Forensic Psychotherapy and Psychopathology

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This exceptional book adds to the fast growing area of forensic psychotherapy and shows the relevance of Winnicott's work to therapy with some of the most deprived in our society.Contributors:Brett Kahr; Jennifer Johns; Estela Welldon; Joan Raphael-Leff; Valerie Sinason; Jeannie Milligan; Donald Campbell; Em Farrell; Peter Giovacchini; Charles Socarides; Murray Cox.

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1. Winnicott: a beginning

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Jennifer Johns

It would require more than a single chapter to do any justice at all to Donald Winnicott’s life and his contributions to the understanding of the developing inner world of the baby and child, his view of the importance of relationships in that development, and the continuing story of the vicissitudes of human life both as they affect and are affected by the developing individual. Winnicott’s biography can be studied in the books about his work by Adam Phillips (1988) and Michael Jacobs (1995). Recently, Brett Kahr (1996a) has produced impressive details of his life. To summarize: Winnicott came from a stable English background that existed one hundred years ago, before the earthquakes of this century that were to affect both him and his work later.

Winnicott was the youngest child, the only boy, of a prosperous Methodist middle-class family with a strong sense of civic responsibility, living in Plymouth. He was sent to school in Cambridge, and then he later went to the University of Cambridge and studied biological sciences, before going to London to become a doctor. The son was special in a rather feminine family—his earnest father is described as being absent much of the time—with both the rewards and the burdens of specialness and responsibility. Going away to school seems to have been something of a relief and perhaps allowed room for his playfulness and the music that he loved all his life.

 

2. Babies as transitional objects

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Estela Welldon

I saw a man who had requested a consultation with a female psychiatrist. The first time he came, he asked me directly and emphatically: “Are you Jewish or Catholic?” Although the question did not take me by surprise, since patients or prospective patients would like to know all sorts of information regarding -their psychotherapists, the tone of this man’s question conveyed a sense of urgency and despair that made me feel that it was necessary to take into account its deeper, unconscious layers. As usual, I explained that, though the factual information could be easily imparted, this would immediately pre-empt access to other immensely significant areas unknown to himself that could give us important clues to his present predicament.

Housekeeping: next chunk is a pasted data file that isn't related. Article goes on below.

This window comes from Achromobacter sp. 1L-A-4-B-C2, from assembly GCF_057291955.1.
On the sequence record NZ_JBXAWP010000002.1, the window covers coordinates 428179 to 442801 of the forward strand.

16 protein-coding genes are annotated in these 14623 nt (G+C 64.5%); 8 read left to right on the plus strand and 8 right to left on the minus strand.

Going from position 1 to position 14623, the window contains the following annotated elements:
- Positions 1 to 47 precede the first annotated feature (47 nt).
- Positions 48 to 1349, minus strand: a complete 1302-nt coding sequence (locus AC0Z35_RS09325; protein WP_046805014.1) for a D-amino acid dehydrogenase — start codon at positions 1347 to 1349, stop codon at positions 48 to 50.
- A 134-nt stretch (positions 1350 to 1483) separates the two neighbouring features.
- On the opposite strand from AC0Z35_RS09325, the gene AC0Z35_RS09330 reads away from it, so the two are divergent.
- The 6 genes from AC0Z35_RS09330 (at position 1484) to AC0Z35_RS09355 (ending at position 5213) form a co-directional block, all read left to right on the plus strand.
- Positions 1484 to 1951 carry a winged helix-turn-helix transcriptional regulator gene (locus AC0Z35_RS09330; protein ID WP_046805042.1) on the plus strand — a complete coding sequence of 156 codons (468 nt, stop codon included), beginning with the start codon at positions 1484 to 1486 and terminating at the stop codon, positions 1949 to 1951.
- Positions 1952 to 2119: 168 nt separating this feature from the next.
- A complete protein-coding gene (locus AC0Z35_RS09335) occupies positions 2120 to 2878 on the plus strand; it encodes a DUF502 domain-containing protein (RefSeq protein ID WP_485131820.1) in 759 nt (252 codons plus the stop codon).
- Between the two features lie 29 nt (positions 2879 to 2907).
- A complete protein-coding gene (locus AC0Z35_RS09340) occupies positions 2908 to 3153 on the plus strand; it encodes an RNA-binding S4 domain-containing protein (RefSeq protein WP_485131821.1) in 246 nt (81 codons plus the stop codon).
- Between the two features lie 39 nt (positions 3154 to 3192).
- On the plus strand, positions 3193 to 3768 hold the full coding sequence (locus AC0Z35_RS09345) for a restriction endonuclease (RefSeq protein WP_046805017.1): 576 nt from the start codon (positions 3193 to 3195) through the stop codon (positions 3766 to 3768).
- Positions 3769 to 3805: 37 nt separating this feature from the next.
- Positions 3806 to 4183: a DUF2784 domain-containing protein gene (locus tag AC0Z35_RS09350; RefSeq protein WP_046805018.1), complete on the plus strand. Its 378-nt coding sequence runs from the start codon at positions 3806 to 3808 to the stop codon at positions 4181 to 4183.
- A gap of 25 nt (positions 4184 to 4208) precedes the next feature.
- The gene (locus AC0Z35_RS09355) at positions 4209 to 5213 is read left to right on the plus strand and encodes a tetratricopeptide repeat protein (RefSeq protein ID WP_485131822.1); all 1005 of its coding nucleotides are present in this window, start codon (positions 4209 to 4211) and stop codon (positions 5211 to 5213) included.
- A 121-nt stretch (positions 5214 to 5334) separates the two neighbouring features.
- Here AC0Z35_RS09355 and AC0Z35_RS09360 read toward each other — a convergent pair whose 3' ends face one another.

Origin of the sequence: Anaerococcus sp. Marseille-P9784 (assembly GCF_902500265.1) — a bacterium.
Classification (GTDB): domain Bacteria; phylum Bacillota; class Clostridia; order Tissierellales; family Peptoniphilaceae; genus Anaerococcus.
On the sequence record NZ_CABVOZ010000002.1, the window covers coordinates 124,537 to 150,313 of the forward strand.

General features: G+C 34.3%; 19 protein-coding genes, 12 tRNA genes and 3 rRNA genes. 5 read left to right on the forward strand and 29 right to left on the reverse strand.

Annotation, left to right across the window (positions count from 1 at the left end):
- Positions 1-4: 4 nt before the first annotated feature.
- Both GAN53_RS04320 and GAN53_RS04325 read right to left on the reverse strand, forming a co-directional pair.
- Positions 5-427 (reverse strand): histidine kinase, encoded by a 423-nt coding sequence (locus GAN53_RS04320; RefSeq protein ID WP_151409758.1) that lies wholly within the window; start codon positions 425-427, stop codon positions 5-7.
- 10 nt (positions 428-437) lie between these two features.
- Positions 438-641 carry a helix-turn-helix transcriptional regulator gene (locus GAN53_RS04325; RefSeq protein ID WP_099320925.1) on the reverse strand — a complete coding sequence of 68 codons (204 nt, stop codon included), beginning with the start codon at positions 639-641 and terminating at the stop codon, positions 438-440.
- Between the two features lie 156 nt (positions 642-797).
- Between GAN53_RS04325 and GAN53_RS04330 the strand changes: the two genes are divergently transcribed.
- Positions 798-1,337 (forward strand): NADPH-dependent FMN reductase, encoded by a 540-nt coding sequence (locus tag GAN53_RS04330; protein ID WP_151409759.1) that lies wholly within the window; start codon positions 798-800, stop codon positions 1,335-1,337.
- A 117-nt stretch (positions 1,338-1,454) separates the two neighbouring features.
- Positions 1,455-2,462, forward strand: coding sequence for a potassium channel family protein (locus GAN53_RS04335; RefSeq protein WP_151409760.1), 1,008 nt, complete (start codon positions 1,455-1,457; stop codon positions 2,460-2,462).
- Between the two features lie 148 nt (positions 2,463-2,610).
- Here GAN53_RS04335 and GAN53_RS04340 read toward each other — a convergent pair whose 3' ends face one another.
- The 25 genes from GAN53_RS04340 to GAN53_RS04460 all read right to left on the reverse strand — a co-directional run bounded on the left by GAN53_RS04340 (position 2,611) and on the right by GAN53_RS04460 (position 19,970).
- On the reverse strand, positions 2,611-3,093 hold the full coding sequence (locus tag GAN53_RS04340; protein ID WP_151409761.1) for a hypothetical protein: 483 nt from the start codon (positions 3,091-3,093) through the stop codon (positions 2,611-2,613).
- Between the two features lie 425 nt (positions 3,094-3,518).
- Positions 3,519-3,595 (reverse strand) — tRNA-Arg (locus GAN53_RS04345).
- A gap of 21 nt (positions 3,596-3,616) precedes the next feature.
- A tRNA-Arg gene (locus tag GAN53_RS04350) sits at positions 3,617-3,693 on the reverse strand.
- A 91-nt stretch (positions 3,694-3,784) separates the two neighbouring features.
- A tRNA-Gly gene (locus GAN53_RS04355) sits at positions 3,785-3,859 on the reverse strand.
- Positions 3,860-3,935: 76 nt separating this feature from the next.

This patient was a married man in his mid-40s with four children who had referred himself with the following letter:

“I have lived with a condition for most of my life which manifests itself in the form of transvestial [sic] or transsexual behaviour and feelings. Whilst I am able to suppress these feelings for a good deal of the time, there nevertheless comes a moment when I can cope no longer—has happened now […] and for the first time self-mutilation seems to be logical. […] f desperately need someone to help me decide upon the best way in which I could free myself of my now unremitting torment. […] The symptoms that I am experiencing at the moment fall into two quite distinct categories, i.e. mental and physical. Mentally, I feel that I am a woman in the cliche situation of having to masquerade my way through life simply because I am not as perfect as I want to be. […] I can quite see the clear possibilities of a “change”. To this end I have now almost cut myself off emotionally from those around me—and so the conflict rages, as I question: to whom does my first loyalty lie, my family, all of whom are and will be able to make lives of their own, or to myself, with one precious life only? […] On the physical side, the tension can only be relieved by wearing anything other than men’s clothes. […] More obvious symptoms, physical side that is, are: morning sickness, vomiting through the day, loss of appetite, feeling shivery, aching in the small of the back and the most obvious sign that tells me when I am about to “go under” again—that my breasts become tender and sore—and it is at these times that the sensation of my nipples touching against my woolly jumper makes me just want to scream. […]”

 

3. Primary maternal persecution

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Joan Raphael-Leff

Winnicott backs up his much-quoted aphorism that “there is no such thing as a baby” by quoting Freud’s footnote referring to a psychical system of infant and maternal care (Freud, 1911b). In his theory of the parent-infant relationship, Winnicott (1960b) focuses on early emotional development within the psychic system and the impact of maternal care in facilitating or failing a baby’s journey from absolute dependence. In this chapter, I examine this mother-infant psychic system from the other point of view—that of the emotional impact on the woman of being in close contact with a dependent newborn who has come out of her body and for whom she is responsible. I propose to treat this system as a prenatal rather than postnatal one, and, furthermore, I consider the possibility that within this interactive system, far from experiencing benevolent “primary maternal preoccupation” (Winnicott, 1956a), some mothers may be caught up with what I have termed “primary maternal persecution” (Raphael-Leff, 1986).